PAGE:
A medium for the moment
I always travel with my 35mm SLR and a stack of Ilford HP5 and Ilford FP4 film. I definitely prefer the look and process of shooting film when traveling and photographing on the street and I find my small SLR with it’s 50mm lens is small and inconspicuous enough to capture intimate street portraits. Shooting everything on the same 50mm lens and film medium gives my work a consistent look and feel. I have always found shooting film slows down my process, it forces me to think more, wait, observe, find a better angle, connect with people before I photograph. I have a limited amount of shots and I always find my best work is shot on film for all of these reasons.
Old world charm
I travel to Europe often for work and to see my family in Estonia. My last trip in 2016 took me to Italy to some amazing cities. So much of Italy’s charm and essence can be beautifully captured on black and white film. From the people endlessly roaming the streets, to the locals about their day, the vistas, the history and of course the stunning architecture. Italy has an old world charm that cries out for a medium which can capture its rawness, history and beauty.
Venice is an extraordinarily vibrant and beautiful city. I spent hours and hours wandering and getting lost in this maze of a city. It is refreshing to be in a city with no modern signage and limited billboards. It’s like going back in time.
Like most popular tourist destinations, Venice can somewhat be ruined by the immense amount of people visiting. Even in the off season it’s packed. However, if you want to experience this beautiful city without too many selfie sticks in your face and people pushing and shoving, you’ve got to be clever. Get out and about early, get lost in the back alleys and streets – there’s no one around, be patient, if you see a shot you want but there’s too many people around, just wait and you’ll get it and if you are stuck in the middle of the hysteria – embrace it and use people in your images.
Bellagio on Lake Como has beautiful gardens, awe inspiring views of the Swiss Alps, great restaurants and the most photogenic lane ways and streets. There was this beautiful fog in the air that hung over the lake and mountains, which softened the light wonderfully. I always prefer interesting and unusual weather over clear sunny skies, it always makes for better images and dynamic light.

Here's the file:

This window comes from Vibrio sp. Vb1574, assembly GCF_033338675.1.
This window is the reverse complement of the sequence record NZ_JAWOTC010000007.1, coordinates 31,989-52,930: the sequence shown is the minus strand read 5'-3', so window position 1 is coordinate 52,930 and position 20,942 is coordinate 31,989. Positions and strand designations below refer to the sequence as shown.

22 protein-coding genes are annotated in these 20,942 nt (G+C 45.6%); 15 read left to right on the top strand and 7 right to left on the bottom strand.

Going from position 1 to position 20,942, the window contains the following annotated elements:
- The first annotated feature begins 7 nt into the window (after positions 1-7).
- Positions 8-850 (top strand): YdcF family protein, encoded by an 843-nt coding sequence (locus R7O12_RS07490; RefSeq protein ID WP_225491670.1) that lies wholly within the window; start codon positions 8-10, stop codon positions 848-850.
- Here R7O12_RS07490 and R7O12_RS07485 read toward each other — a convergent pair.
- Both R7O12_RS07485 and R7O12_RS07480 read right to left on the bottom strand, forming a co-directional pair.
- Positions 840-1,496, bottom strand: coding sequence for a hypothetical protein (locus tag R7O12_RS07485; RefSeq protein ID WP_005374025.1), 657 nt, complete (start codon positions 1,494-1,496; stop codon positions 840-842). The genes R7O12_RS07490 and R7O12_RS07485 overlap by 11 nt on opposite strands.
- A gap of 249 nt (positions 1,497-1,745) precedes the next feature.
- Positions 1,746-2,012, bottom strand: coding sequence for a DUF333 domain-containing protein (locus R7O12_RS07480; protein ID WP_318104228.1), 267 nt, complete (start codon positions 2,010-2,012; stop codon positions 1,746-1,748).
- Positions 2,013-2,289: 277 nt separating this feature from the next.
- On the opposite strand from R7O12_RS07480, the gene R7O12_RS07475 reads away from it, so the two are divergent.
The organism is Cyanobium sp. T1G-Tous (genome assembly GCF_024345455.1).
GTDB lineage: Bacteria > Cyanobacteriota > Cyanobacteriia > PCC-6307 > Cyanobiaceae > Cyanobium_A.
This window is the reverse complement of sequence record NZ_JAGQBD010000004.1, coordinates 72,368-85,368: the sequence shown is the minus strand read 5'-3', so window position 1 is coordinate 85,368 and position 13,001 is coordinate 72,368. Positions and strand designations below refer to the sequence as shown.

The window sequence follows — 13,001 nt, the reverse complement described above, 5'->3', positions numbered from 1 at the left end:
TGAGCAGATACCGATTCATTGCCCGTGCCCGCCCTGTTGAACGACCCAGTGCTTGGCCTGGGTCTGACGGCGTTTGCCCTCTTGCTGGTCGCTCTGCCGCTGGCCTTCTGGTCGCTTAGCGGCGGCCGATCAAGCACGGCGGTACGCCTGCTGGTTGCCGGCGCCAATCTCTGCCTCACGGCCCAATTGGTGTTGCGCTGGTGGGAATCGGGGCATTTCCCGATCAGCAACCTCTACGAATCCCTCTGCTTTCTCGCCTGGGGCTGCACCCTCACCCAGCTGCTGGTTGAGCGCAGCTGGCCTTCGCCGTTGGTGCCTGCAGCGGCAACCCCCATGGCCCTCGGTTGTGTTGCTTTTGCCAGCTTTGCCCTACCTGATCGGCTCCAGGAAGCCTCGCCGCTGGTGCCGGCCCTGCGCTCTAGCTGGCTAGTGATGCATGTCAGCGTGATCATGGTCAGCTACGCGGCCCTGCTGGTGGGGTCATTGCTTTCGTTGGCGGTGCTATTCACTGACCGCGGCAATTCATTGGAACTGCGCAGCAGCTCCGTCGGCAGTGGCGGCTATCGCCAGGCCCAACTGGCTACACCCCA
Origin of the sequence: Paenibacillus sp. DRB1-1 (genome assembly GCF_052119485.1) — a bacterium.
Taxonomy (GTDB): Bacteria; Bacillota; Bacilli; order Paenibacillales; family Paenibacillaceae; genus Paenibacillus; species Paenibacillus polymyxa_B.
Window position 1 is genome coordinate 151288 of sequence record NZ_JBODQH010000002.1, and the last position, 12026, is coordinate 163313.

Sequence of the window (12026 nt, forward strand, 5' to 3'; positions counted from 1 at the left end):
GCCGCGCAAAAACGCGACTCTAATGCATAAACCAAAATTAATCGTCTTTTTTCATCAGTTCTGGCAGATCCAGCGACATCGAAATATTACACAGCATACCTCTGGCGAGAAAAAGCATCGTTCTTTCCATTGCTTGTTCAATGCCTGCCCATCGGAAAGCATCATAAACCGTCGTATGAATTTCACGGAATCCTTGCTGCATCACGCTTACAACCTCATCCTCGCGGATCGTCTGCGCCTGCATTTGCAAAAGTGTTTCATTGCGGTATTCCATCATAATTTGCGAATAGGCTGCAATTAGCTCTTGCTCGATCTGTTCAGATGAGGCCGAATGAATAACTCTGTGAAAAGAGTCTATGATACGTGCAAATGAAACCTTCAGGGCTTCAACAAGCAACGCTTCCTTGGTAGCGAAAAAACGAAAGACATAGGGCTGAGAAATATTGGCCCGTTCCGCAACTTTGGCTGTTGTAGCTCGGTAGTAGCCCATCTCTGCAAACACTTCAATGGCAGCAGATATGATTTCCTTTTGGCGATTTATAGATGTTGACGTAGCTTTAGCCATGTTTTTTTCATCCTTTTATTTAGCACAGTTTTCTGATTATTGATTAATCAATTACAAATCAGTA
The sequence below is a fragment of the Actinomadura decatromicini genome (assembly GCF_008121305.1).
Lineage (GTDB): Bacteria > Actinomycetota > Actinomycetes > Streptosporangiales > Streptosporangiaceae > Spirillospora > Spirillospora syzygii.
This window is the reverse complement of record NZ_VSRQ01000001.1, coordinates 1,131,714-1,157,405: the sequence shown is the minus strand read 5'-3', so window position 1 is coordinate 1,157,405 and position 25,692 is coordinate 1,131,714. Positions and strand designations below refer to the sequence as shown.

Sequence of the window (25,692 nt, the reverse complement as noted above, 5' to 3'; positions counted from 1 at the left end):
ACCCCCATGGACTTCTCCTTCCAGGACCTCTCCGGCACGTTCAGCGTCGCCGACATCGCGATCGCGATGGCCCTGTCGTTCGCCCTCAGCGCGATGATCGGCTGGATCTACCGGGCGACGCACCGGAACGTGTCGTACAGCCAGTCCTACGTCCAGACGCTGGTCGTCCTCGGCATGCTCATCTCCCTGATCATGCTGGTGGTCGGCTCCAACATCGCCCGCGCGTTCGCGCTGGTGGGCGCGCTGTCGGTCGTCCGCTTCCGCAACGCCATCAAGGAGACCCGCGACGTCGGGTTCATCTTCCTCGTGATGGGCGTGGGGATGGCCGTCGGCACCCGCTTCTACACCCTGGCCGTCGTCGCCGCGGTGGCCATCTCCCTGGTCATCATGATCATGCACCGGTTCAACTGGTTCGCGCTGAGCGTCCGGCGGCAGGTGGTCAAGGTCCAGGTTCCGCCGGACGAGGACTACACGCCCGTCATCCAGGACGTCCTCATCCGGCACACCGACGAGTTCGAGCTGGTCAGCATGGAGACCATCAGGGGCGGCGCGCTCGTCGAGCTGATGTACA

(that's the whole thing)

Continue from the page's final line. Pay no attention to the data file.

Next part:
With my trusty SLR in tow and a roll of Ilford HP5, I was ready for the beauty and grittiness of this town to present itself. I walked up and down steep cobblestone streets and through Piazzas with light streaming into alleys and lighting up stone buildings. The best thing about wandering around the streets of Siena is meeting the locals. Shop owners, artists and crowds of local people hanging out in the squares, telling stories and playing music. This place has so much vibe and energy. It’s moments like this I’m glad I shoot film, people are much more comfortable being photographed on a non-instant medium with a small manual camera. It’s much less intimidating and always a conversation starter.
Entering central Florence, walking through the cobbled streets, looking up at all of the magnificent architecture, I’m taken back in time. As I’m walking I’m wondering what it would have been like wandering these streets in the late 14th Century. Florence is a great city to just wander and photograph. From the busy centre streets, to the hills on the outskirts of town, to the small piazza’s filled with locals – it is a photographers dream.
I have definitely favoured Ilford HP5 on this trip, it gives me the ability to shoot in all kinds of light without having to change films. If I need a very shallow depth of field in bright sun, I simply add a neutral density filter. I love the grain and tone of HP5, It has molded my style and translated my vision.
About The Author
Meredith Schofield | Photographer
Meredith is a photographer and community arts worker based in Sydney & the Illawarra region, NSW Australia.
Specialising in reportàge, travel and portrait photography her passion is in telling stories and capturing images that evoke a response – visually, emotionally, intellectually or otherwise.
Meredith uses multiple mediums to create these stories. Combining her knowledge and love of film photography with digital capture.